Indian analysts, who still remember the Sino-Indian War, view this territorial dispute as a real security threat. Tawang, the main town claimed by the Chinese, is located near the Siliguri corridor (the “chicken-neck”) that connects India to its turbulent north-eastern region, where China has reportedly supported separatist insurgence. Indian security experts thus fear that China could occupy Arunachal Pradesh, cut off the strategic corridor, and encourage unrest in the northeast. Although India and China signed an agreement in April 2005, promising to settle their territorial disputes peacefully, Chinese actions have done little to assuage Indian concerns. Chinese actions in northeast India make it difficult to believe China’s rhetoric of non-interference in other countries. Furthermore, Chinese military build-up in Tibet makes it appear that China emphasizes military might over international treaty law.

China’s oft-asserted claims to Arunachal Pradesh, like those to other disputed regions, contribute to an impression of Chinese irredentism. Irredentism, a nationalist ideology advocating annexation of neighbouring territories on ethnic or historical claims, has often contributed to war in recent history. The German Anschluss of Austria and annexation of the Czech Sudentenland in 1938 are European examples that highlight the danger of states challenging the status quo by trying to enforce irredentist claims. Because of its Tibetan connections, Arunachal Pradesh is likely to be important to China for the foreseeable future. In fact, it would not be a surprise if the next Dalai Lama were born in Tawang. To a certain extent, “Free Tibet” already exists in Arunachal Pradesh. This makes the region somewhat of an irritant to China, which is still challenged domestically by resistance against its domination over Tibet.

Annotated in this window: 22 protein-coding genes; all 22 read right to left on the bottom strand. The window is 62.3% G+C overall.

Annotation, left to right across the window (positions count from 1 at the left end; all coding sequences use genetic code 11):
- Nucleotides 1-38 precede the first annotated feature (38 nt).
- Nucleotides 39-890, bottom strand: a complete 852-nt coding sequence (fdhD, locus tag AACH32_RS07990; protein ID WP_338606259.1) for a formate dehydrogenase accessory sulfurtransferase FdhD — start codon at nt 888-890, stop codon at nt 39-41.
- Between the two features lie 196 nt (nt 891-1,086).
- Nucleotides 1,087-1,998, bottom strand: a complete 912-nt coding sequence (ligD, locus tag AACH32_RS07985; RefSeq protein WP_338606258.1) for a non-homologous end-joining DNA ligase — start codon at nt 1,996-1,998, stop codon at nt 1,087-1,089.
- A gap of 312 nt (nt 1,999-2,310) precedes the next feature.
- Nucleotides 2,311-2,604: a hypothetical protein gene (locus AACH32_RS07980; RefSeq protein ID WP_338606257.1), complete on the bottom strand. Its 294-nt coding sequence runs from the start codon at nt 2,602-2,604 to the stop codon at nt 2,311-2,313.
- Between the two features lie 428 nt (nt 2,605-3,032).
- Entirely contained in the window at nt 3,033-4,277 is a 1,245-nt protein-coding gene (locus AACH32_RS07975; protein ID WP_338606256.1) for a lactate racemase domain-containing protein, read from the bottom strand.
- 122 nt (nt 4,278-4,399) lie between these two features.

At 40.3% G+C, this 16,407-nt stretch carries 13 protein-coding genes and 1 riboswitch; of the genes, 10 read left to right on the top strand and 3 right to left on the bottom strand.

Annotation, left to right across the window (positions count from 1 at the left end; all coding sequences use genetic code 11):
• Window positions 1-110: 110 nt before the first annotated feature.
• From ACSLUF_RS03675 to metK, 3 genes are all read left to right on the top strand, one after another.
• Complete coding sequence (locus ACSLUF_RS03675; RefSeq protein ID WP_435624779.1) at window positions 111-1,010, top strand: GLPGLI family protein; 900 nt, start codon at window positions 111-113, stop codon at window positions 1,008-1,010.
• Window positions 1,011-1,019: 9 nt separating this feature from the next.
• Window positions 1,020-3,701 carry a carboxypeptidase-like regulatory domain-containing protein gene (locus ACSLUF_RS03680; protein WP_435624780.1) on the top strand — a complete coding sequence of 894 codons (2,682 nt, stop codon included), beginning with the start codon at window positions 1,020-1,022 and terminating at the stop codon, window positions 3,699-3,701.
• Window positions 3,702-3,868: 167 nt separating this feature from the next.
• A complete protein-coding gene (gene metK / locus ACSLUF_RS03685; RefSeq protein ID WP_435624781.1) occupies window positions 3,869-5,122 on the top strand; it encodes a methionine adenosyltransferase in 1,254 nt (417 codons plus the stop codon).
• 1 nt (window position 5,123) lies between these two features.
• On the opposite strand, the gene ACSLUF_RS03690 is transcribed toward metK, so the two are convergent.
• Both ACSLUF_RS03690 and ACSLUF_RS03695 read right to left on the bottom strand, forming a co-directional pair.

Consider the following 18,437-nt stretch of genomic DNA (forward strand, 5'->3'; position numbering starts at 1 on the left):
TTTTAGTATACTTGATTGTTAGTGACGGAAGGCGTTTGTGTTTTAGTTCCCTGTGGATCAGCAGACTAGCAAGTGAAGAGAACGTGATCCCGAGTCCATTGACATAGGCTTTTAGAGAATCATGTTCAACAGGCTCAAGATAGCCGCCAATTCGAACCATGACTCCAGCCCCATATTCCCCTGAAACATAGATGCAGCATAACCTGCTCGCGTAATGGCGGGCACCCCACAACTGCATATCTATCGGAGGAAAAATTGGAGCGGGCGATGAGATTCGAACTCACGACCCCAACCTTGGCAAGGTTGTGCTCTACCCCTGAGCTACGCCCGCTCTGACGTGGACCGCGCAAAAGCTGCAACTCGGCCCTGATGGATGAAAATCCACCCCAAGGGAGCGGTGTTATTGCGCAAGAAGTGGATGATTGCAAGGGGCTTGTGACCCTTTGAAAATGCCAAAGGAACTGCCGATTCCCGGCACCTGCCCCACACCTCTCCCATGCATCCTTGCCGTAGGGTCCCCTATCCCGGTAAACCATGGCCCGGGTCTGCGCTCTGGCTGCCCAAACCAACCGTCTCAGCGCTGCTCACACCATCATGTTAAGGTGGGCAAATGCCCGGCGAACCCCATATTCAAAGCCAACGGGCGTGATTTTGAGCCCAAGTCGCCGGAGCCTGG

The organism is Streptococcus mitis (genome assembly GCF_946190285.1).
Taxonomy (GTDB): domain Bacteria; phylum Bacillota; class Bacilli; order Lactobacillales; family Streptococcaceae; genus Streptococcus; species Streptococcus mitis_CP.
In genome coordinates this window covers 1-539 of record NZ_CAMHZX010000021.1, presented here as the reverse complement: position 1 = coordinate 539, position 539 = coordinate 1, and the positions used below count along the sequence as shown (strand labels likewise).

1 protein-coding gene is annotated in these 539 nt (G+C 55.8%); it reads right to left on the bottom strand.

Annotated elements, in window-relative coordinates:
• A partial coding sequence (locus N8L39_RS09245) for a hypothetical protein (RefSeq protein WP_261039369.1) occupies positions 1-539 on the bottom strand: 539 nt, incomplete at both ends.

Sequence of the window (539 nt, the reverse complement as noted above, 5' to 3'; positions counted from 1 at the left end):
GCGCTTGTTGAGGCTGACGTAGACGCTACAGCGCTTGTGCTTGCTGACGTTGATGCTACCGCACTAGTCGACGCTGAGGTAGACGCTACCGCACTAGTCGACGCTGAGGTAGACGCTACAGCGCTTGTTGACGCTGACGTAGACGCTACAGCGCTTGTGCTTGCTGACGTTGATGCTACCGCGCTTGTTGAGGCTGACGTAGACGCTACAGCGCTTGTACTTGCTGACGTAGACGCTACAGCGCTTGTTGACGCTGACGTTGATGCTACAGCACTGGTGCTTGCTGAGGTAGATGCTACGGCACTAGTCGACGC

As a relatively small power, there is little that Canada can do to convince China to abandon its territorial claims. In fact, attempts to ‘contain’ China would probably be less conducive to peace than concerted policies to engage China as an equal partner in an emerging multipolar world order. The goal should be to increase incentives for cooperation, while simultaneously raising costs for unilateral attempts to change existing administrative boundaries.

Keeping this in mind, Canada can contribute to a solution if Canadian companies accept the invitation of Chief Minister Nabam Tuki. As Dr. Namrata Goswami of the Institute for Defence Studies and Analyses in New Delhi has argued, the people of Arunachal Pradesh are concerned about Chinese threats, but also face important challenges, especially in infrastructure development. If Canadian companies can help Arunachal Pradesh with the infrastructure needed for sustainable development, transportation and eco-tourism, Canada can strengthen its relationship with India, a fellow Commonwealth member and democratic ally, while contributing to the economy in both countries. This investment would confirm international support for India in Arunachal Pradesh, and make less probable the Chinese invasion feared by many Indians. Such a project would take political will—perhaps even some assistance from CIDA—but would have lasting benefits for generations.